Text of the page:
Drugs: Should Their Sale and Use Be Legalized?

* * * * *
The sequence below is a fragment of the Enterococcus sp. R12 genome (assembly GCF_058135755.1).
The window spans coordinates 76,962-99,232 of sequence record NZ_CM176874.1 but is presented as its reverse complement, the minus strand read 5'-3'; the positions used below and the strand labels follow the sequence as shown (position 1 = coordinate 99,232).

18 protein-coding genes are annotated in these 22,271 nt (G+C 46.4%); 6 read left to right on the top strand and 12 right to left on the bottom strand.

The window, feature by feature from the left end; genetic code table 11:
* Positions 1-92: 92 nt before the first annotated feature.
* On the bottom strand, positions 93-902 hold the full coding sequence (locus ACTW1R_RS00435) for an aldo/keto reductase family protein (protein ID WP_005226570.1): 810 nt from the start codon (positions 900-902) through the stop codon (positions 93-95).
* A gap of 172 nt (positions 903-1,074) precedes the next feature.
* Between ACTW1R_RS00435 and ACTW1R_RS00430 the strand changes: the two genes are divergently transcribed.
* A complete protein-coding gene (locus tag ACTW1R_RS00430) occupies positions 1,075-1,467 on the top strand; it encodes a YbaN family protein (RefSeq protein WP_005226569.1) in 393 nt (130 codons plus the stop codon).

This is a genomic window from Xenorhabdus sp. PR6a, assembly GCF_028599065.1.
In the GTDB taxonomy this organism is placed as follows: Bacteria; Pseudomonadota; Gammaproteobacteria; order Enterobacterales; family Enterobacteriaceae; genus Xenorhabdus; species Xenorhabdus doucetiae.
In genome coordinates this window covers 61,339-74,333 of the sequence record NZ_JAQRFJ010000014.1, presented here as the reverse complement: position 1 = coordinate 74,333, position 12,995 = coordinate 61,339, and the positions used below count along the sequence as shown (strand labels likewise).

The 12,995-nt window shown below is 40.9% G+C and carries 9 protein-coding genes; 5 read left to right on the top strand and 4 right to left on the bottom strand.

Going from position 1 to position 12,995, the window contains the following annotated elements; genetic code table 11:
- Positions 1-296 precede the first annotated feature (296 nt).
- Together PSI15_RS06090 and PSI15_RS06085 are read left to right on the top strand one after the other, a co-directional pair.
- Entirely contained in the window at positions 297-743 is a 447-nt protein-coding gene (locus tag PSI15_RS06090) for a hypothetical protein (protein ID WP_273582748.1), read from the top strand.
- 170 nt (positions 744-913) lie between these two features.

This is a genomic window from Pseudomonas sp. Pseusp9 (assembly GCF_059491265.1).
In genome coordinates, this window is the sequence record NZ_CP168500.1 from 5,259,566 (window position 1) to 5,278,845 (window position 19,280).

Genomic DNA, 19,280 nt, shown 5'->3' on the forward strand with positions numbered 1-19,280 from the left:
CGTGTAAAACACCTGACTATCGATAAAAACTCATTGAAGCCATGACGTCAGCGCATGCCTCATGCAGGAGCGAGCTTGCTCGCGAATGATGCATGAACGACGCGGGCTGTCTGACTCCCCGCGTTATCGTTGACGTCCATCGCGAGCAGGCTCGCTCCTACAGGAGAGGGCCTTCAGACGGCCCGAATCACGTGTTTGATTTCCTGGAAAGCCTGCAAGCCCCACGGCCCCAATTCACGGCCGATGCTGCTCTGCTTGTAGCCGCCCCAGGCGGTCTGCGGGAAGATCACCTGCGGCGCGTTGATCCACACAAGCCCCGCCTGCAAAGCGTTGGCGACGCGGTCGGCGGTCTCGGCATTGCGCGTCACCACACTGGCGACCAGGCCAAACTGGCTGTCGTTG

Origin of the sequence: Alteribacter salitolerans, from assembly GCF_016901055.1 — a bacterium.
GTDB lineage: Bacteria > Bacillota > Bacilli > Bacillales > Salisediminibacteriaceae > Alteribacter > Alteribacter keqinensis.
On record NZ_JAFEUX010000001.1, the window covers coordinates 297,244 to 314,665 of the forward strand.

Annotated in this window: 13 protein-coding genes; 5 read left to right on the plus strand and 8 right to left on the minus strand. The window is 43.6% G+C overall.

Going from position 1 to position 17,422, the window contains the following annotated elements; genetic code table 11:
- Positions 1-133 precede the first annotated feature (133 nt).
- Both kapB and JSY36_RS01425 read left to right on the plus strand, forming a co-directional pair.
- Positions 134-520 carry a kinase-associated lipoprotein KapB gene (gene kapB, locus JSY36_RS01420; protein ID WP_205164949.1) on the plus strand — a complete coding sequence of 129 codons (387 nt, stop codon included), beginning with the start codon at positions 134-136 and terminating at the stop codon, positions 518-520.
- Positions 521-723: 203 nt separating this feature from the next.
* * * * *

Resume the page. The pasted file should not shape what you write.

Within the last 50 years, drug legalization has been a very hotly debated topic in the United States society. It almost seems that every "street drug" was once legal, but banned soon after its introduction in society. Illegal substances that one sees today were once synthesized and created by chemist such as LSD, ecstasy, methamphetamine, cocaine, and etc., and at some point used for medical reasons, however during many circumstances were deemed illegal by the government due to detrimental effects after prolonged usage. William Bennett's "Drugs: Should Their Sale and Use Be Legalized" targets the general American public into understanding the societal importance of upholding the nations current drug policy. Bennett starts his piece by stating, "The issue I want to address is our national drug policy and the intellectuals" (Bennett 592). Bennett specifically addresses the issue the nation, by using the pronoun "our." Also this is a "national" issue, which is also an indication that he is targeting the general American public. Bennett is clearly on the side of keeping and enforcing banning and making narcotics illegal. He is trying to win over the individuals who are in between the issue, and of course the liberals who are opposed to the nation's drug policy. The two most used appeals in Bennett's argument are pathos, and ethos. Just by reading his brief bio in the intro paragraph the reader can see that Bennett has expertise in the topic of drug policy. Bennett has "been a public servant, Secretary of Education, and a director of the national Drug Control Policy" (Bennett 591). Initially the reader should come into the essay with some regard or respect in what Bennett has to say because of his expertise. The diction "I" is used repetitively in the piece which shows that Bennett is very confident in taking responsibility for his claims. Bennett reasons with the audience that if drugs were legalized it would end up...
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